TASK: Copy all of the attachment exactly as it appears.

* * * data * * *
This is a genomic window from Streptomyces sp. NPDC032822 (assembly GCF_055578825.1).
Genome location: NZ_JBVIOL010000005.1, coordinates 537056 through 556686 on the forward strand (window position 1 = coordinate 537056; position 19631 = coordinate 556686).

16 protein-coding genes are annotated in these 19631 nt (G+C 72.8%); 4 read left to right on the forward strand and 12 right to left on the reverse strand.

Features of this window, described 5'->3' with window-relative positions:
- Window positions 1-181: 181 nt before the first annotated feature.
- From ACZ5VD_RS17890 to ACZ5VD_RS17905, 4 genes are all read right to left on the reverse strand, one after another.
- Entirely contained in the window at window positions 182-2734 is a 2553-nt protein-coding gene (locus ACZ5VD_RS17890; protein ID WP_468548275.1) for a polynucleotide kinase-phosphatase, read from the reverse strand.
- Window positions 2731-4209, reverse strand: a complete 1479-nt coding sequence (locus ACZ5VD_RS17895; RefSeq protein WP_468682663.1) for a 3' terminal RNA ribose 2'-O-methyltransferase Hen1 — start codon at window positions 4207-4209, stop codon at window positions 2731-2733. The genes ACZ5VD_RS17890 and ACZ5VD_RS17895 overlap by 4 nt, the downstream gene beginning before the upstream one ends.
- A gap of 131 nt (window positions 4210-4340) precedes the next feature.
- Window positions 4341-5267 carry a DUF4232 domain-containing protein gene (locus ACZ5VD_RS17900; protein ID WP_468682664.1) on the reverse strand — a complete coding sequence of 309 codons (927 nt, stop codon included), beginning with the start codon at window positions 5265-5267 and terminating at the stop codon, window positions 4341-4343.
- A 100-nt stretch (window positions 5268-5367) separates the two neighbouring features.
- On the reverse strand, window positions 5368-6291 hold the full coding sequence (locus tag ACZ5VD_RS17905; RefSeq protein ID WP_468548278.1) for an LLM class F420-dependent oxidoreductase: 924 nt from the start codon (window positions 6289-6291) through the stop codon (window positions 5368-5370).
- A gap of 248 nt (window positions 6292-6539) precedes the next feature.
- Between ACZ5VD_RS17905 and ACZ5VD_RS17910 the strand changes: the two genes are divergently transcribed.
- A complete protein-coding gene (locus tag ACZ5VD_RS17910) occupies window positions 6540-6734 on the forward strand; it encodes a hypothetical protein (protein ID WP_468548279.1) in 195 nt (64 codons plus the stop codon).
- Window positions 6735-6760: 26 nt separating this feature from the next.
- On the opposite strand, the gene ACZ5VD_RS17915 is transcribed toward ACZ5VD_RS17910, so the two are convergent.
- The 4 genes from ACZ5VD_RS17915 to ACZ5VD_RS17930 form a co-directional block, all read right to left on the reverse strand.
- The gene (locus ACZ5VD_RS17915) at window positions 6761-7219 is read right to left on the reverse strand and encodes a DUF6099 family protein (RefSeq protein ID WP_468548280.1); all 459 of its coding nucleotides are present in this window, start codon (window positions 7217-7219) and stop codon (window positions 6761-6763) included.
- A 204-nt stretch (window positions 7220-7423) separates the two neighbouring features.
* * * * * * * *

This is a genomic window from Streptomyces sp. NPDC032822 (assembly GCF_055578825.1).
Genome location: NZ_JBVIOL010000005.1, coordinates 537056 through 556686 on the forward strand (window position 1 = coordinate 537056; position 19631 = coordinate 556686).

16 protein-coding genes are annotated in these 19631 nt (G+C 72.8%); 4 read left to right on the forward strand and 12 right to left on the reverse strand.

Features of this window, described 5'->3' with window-relative positions:
- Window positions 1-181: 181 nt before the first annotated feature.
- From ACZ5VD_RS17890 to ACZ5VD_RS17905, 4 genes are all read right to left on the reverse strand, one after another.
- Entirely contained in the window at window positions 182-2734 is a 2553-nt protein-coding gene (locus ACZ5VD_RS17890; protein ID WP_468548275.1) for a polynucleotide kinase-phosphatase, read from the reverse strand.
- Window positions 2731-4209, reverse strand: a complete 1479-nt coding sequence (locus ACZ5VD_RS17895; RefSeq protein WP_468682663.1) for a 3' terminal RNA ribose 2'-O-methyltransferase Hen1 — start codon at window positions 4207-4209, stop codon at window positions 2731-2733. The genes ACZ5VD_RS17890 and ACZ5VD_RS17895 overlap by 4 nt, the downstream gene beginning before the upstream one ends.
- A gap of 131 nt (window positions 4210-4340) precedes the next feature.
- Window positions 4341-5267 carry a DUF4232 domain-containing protein gene (locus ACZ5VD_RS17900; protein ID WP_468682664.1) on the reverse strand — a complete coding sequence of 309 codons (927 nt, stop codon included), beginning with the start codon at window positions 5265-5267 and terminating at the stop codon, window positions 4341-4343.
- A 100-nt stretch (window positions 5268-5367) separates the two neighbouring features.
- On the reverse strand, window positions 5368-6291 hold the full coding sequence (locus tag ACZ5VD_RS17905; RefSeq protein ID WP_468548278.1) for an LLM class F420-dependent oxidoreductase: 924 nt from the start codon (window positions 6289-6291) through the stop codon (window positions 5368-5370).
- A gap of 248 nt (window positions 6292-6539) precedes the next feature.
- Between ACZ5VD_RS17905 and ACZ5VD_RS17910 the strand changes: the two genes are divergently transcribed.
- A complete protein-coding gene (locus tag ACZ5VD_RS17910) occupies window positions 6540-6734 on the forward strand; it encodes a hypothetical protein (protein ID WP_468548279.1) in 195 nt (64 codons plus the stop codon).
- Window positions 6735-6760: 26 nt separating this feature from the next.
- On the opposite strand, the gene ACZ5VD_RS17915 is transcribed toward ACZ5VD_RS17910, so the two are convergent.
- The 4 genes from ACZ5VD_RS17915 to ACZ5VD_RS17930 form a co-directional block, all read right to left on the reverse strand.
- The gene (locus ACZ5VD_RS17915) at window positions 6761-7219 is read right to left on the reverse strand and encodes a DUF6099 family protein (RefSeq protein ID WP_468548280.1); all 459 of its coding nucleotides are present in this window, start codon (window positions 7217-7219) and stop codon (window positions 6761-6763) included.
- A 204-nt stretch (window positions 7220-7423) separates the two neighbouring features.